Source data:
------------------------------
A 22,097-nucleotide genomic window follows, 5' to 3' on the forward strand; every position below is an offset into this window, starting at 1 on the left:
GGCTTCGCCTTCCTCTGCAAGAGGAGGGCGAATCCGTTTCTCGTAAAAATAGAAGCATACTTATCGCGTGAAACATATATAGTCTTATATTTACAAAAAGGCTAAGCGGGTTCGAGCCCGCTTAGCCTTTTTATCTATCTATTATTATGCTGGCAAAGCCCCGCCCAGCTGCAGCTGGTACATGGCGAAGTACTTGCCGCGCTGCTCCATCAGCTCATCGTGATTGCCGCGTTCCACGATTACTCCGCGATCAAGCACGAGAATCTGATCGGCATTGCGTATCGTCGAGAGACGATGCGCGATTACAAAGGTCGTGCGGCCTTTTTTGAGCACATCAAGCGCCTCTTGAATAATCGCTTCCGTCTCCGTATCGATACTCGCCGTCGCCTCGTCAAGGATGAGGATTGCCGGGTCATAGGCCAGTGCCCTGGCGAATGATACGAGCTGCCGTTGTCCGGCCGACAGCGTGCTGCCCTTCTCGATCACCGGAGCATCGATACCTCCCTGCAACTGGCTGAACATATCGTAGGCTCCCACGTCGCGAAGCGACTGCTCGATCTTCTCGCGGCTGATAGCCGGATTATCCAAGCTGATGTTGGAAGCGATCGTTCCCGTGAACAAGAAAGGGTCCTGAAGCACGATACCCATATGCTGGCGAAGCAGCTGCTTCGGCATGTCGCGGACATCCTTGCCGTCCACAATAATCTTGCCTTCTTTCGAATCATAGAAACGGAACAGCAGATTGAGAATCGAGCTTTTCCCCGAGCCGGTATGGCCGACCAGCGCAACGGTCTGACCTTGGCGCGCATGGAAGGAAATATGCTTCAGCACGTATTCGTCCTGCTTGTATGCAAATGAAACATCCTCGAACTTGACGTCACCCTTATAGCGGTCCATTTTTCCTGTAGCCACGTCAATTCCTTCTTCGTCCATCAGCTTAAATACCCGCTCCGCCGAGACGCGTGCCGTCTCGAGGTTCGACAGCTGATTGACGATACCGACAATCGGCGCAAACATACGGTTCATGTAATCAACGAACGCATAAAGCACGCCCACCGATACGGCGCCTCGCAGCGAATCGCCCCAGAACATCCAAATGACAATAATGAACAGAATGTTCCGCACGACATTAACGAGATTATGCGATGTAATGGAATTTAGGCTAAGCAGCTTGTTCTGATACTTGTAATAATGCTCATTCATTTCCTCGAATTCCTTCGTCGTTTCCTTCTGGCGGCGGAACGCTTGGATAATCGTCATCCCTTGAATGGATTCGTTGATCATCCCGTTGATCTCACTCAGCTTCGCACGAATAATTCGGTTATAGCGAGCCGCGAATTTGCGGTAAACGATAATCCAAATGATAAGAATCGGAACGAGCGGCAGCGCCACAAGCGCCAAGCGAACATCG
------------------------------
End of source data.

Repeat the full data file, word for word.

A 22,097-nucleotide genomic window follows, 5' to 3' on the forward strand; every position below is an offset into this window, starting at 1 on the left:
GGCTTCGCCTTCCTCTGCAAGAGGAGGGCGAATCCGTTTCTCGTAAAAATAGAAGCATACTTATCGCGTGAAACATATATAGTCTTATATTTACAAAAAGGCTAAGCGGGTTCGAGCCCGCTTAGCCTTTTTATCTATCTATTATTATGCTGGCAAAGCCCCGCCCAGCTGCAGCTGGTACATGGCGAAGTACTTGCCGCGCTGCTCCATCAGCTCATCGTGATTGCCGCGTTCCACGATTACTCCGCGATCAAGCACGAGAATCTGATCGGCATTGCGTATCGTCGAGAGACGATGCGCGATTACAAAGGTCGTGCGGCCTTTTTTGAGCACATCAAGCGCCTCTTGAATAATCGCTTCCGTCTCCGTATCGATACTCGCCGTCGCCTCGTCAAGGATGAGGATTGCCGGGTCATAGGCCAGTGCCCTGGCGAATGATACGAGCTGCCGTTGTCCGGCCGACAGCGTGCTGCCCTTCTCGATCACCGGAGCATCGATACCTCCCTGCAACTGGCTGAACATATCGTAGGCTCCCACGTCGCGAAGCGACTGCTCGATCTTCTCGCGGCTGATAGCCGGATTATCCAAGCTGATGTTGGAAGCGATCGTTCCCGTGAACAAGAAAGGGTCCTGAAGCACGATACCCATATGCTGGCGAAGCAGCTGCTTCGGCATGTCGCGGACATCCTTGCCGTCCACAATAATCTTGCCTTCTTTCGAATCATAGAAACGGAACAGCAGATTGAGAATCGAGCTTTTCCCCGAGCCGGTATGGCCGACCAGCGCAACGGTCTGACCTTGGCGCGCATGGAAGGAAATATGCTTCAGCACGTATTCGTCCTGCTTGTATGCAAATGAAACATCCTCGAACTTGACGTCACCCTTATAGCGGTCCATTTTTCCTGTAGCCACGTCAATTCCTTCTTCGTCCATCAGCTTAAATACCCGCTCCGCCGAGACGCGTGCCGTCTCGAGGTTCGACAGCTGATTGACGATACCGACAATCGGCGCAAACATACGGTTCATGTAATCAACGAACGCATAAAGCACGCCCACCGATACGGCGCCTCGCAGCGAATCGCCCCAGAACATCCAAATGACAATAATGAACAGAATGTTCCGCACGACATTAACGAGATTATGCGATGTAATGGAATTTAGGCTAAGCAGCTTGTTCTGATACTTGTAATAATGCTCATTCATTTCCTCGAATTCCTTCGTCGTTTCCTTCTGGCGGCGGAACGCTTGGATAATCGTCATCCCTTGAATGGATTCGTTGATCATCCCGTTGATCTCACTCAGCTTCGCACGAATAATTCGGTTATAGCGAGCCGCGAATTTGCGGTAAACGATAATCCAAATGATAAGAATCGGAACGAGCGGCAGCGCCACAAGCGCCAAGCGAACATCG